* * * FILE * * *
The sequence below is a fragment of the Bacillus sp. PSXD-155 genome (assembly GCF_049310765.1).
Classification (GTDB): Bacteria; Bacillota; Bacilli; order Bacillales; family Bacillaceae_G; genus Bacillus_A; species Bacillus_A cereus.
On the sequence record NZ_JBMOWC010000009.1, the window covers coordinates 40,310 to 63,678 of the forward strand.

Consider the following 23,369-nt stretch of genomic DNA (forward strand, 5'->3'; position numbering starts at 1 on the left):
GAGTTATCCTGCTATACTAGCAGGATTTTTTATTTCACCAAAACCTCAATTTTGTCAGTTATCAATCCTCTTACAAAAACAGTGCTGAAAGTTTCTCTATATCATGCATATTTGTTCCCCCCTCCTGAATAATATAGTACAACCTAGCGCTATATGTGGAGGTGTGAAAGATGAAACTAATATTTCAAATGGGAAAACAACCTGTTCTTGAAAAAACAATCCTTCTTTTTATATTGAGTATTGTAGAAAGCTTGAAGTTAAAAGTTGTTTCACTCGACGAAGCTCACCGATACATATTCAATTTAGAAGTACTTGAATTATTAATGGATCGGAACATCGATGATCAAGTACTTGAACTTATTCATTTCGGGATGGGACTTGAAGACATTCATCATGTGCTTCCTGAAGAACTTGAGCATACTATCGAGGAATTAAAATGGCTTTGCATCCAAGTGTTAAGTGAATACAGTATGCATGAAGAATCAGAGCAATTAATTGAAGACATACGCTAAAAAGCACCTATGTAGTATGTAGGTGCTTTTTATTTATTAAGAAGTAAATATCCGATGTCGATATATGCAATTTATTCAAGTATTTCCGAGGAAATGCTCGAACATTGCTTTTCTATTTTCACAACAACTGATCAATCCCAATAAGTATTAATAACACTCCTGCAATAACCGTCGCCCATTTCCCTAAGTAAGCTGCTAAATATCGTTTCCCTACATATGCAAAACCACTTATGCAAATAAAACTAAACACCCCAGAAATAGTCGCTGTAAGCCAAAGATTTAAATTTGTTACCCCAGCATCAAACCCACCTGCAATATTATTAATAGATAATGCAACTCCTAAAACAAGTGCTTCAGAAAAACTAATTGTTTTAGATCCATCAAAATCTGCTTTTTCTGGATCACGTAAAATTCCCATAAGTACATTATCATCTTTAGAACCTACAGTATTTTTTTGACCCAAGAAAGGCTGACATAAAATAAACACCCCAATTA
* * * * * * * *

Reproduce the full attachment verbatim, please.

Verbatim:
The sequence below is a fragment of the Bacillus sp. PSXD-155 genome (assembly GCF_049310765.1).
Classification (GTDB): Bacteria; Bacillota; Bacilli; order Bacillales; family Bacillaceae_G; genus Bacillus_A; species Bacillus_A cereus.
On the sequence record NZ_JBMOWC010000009.1, the window covers coordinates 40,310 to 63,678 of the forward strand.

Consider the following 23,369-nt stretch of genomic DNA (forward strand, 5'->3'; position numbering starts at 1 on the left):
GAGTTATCCTGCTATACTAGCAGGATTTTTTATTTCACCAAAACCTCAATTTTGTCAGTTATCAATCCTCTTACAAAAACAGTGCTGAAAGTTTCTCTATATCATGCATATTTGTTCCCCCCTCCTGAATAATATAGTACAACCTAGCGCTATATGTGGAGGTGTGAAAGATGAAACTAATATTTCAAATGGGAAAACAACCTGTTCTTGAAAAAACAATCCTTCTTTTTATATTGAGTATTGTAGAAAGCTTGAAGTTAAAAGTTGTTTCACTCGACGAAGCTCACCGATACATATTCAATTTAGAAGTACTTGAATTATTAATGGATCGGAACATCGATGATCAAGTACTTGAACTTATTCATTTCGGGATGGGACTTGAAGACATTCATCATGTGCTTCCTGAAGAACTTGAGCATACTATCGAGGAATTAAAATGGCTTTGCATCCAAGTGTTAAGTGAATACAGTATGCATGAAGAATCAGAGCAATTAATTGAAGACATACGCTAAAAAGCACCTATGTAGTATGTAGGTGCTTTTTATTTATTAAGAAGTAAATATCCGATGTCGATATATGCAATTTATTCAAGTATTTCCGAGGAAATGCTCGAACATTGCTTTTCTATTTTCACAACAACTGATCAATCCCAATAAGTATTAATAACACTCCTGCAATAACCGTCGCCCATTTCCCTAAGTAAGCTGCTAAATATCGTTTCCCTACATATGCAAAACCACTTATGCAAATAAAACTAAACACCCCAGAAATAGTCGCTGTAAGCCAAAGATTTAAATTTGTTACCCCAGCATCAAACCCACCTGCAATATTATTAATAGATAATGCAACTCCTAAAACAAGTGCTTCAGAAAAACTAATTGTTTTAGATCCATCAAAATCTGCTTTTTCTGGATCACGTAAAATTCCCATAAGTACATTATCATCTTTAGAACCTACAGTATTTTTTTGACCCAAGAAAGGCTGACATAAAATAAACACCCCAATTA